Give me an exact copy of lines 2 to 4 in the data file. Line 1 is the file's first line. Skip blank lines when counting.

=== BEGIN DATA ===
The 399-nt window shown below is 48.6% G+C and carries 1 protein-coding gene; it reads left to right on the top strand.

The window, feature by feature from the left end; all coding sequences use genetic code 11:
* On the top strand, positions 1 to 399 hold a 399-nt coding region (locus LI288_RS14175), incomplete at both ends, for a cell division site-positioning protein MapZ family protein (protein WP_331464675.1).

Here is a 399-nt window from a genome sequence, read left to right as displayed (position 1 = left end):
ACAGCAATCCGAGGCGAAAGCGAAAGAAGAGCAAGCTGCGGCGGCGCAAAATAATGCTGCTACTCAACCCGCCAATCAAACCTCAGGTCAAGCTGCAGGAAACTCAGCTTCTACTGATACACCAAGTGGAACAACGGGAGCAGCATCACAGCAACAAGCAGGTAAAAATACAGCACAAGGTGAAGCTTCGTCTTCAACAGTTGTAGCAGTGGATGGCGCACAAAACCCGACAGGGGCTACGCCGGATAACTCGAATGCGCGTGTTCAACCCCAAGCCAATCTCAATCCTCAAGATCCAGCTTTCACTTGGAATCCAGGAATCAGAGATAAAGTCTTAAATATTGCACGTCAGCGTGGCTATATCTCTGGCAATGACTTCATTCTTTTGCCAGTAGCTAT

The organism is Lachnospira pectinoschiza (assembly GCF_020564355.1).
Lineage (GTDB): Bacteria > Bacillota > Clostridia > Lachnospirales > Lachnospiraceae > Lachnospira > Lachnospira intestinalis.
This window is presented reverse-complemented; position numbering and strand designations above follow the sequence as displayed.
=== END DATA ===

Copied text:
The window, feature by feature from the left end; all coding sequences use genetic code 11:
* On the top strand, positions 1 to 399 hold a 399-nt coding region (locus LI288_RS14175), incomplete at both ends, for a cell division site-positioning protein MapZ family protein (protein WP_331464675.1).

Here is a 399-nt window from a genome sequence, read left to right as displayed (position 1 = left end):